Australian Associated Press remembers former CEO Lee Casey

Former AAP CEO Lee Casey has been remembered as a man of transformative vision after his death at age 78

By Peter Trute

Lee Casey, a former CEO and chairman of Australian Associated Press, has been remembered as a man of transformative vision after his death at the age of 78.

Casey, who started his career as a cadet on the former Australian United Press in Melbourne in 1954, rose to become the first dual CEO and chairman of AAP and notably a man who drove radical and successful changes at the national news agency.

AAP transformed from a distributor of international news into Australia’s national news organisation under Casey’s leadership.

He was an early champion of the shift to computerised editing and the creation of new revenue streams for the company, including Asia Pulse and telecommunications company AAPT.

AAPT was created in 1990 as a minor competitor to Telstra – then known as Telecom – in the telephone and data markets.

Famously, AAPT was conceived over a working lunch in the late 1980s when Casey and executives from the technical division scratched out on a table napkin the idea that grew into a successful telecommunications carrier.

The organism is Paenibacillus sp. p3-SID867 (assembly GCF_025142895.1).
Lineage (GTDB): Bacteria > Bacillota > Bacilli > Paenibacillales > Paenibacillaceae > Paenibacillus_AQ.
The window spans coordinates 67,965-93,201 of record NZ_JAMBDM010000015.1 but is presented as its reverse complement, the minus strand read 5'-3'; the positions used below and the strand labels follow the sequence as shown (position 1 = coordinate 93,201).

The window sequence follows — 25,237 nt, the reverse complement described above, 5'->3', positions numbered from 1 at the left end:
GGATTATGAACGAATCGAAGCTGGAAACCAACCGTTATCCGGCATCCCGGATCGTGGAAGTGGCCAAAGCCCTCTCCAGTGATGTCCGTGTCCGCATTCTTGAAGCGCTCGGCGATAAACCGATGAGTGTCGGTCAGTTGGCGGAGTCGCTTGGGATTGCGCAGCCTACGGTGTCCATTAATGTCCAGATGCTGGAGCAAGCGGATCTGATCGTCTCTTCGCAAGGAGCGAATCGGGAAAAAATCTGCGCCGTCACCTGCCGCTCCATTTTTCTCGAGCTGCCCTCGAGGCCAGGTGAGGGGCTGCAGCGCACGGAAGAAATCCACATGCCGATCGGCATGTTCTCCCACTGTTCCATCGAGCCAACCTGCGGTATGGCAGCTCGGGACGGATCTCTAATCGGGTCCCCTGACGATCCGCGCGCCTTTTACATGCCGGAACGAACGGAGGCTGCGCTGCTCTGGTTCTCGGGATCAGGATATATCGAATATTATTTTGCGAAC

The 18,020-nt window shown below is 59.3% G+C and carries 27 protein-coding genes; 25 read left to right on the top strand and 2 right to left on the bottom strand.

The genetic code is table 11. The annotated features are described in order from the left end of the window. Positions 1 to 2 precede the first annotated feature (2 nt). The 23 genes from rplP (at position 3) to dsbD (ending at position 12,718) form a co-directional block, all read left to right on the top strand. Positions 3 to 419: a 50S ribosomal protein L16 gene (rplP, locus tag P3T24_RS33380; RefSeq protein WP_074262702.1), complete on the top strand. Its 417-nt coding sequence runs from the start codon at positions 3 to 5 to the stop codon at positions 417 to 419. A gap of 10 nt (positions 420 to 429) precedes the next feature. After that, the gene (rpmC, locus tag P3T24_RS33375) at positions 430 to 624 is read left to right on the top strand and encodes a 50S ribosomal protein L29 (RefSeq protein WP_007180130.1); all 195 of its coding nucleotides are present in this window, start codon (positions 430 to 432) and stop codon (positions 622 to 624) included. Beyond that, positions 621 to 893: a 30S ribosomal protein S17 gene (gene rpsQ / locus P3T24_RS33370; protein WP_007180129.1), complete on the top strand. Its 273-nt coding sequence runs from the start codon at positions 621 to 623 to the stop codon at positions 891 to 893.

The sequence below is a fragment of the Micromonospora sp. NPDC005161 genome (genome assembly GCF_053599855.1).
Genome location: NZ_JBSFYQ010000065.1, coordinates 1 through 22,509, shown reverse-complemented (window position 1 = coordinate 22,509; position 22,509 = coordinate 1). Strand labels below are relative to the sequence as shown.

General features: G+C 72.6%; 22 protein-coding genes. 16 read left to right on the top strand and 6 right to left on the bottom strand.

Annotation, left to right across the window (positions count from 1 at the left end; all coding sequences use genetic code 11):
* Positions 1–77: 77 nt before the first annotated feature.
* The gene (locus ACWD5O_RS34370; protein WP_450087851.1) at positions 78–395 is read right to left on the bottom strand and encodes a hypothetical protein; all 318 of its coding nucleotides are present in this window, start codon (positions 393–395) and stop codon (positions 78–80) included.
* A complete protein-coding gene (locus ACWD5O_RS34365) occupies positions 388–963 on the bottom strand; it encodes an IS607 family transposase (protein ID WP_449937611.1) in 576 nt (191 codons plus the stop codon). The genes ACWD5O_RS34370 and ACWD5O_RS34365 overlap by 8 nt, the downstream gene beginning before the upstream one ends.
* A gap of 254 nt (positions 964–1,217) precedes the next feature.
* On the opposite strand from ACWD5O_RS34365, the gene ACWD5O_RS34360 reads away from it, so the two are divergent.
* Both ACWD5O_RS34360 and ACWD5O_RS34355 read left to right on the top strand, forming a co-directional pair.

It was so successful that AAPT became the third-largest telephone carrier by 2,000, when it was taken over by Telecom New Zealand in a $NZ2 billion bid.

AAP CEO Bruce Davidson said Casey is remembered as one of AAP’s most successful CEOs.

“In a tenure that spanned 22 years, Lee took advantage of the new technologies of the time to modernise the way in which the agency created and delivered content,” Davidson said.

“But perhaps Lee’s most enduring legacy was the establishment of AAPT. Launching a telecommunications operation was a brave move, and one that ultimately proved a financial success by returning a massive windfall to AAP’s shareholders.”

After his retirement in 1999, Casey and his wife, Chris, moved to Killcare on the NSW Central Coast, where he was deeply involved in the local community, supporting the development of local artists and compiling a book on the region.

Casey is survived by his wife, daughters Leah and Catherine, his son-in-law Ashley and grandchildren Jordan, Benjamin and Amelie.

Source: AAP

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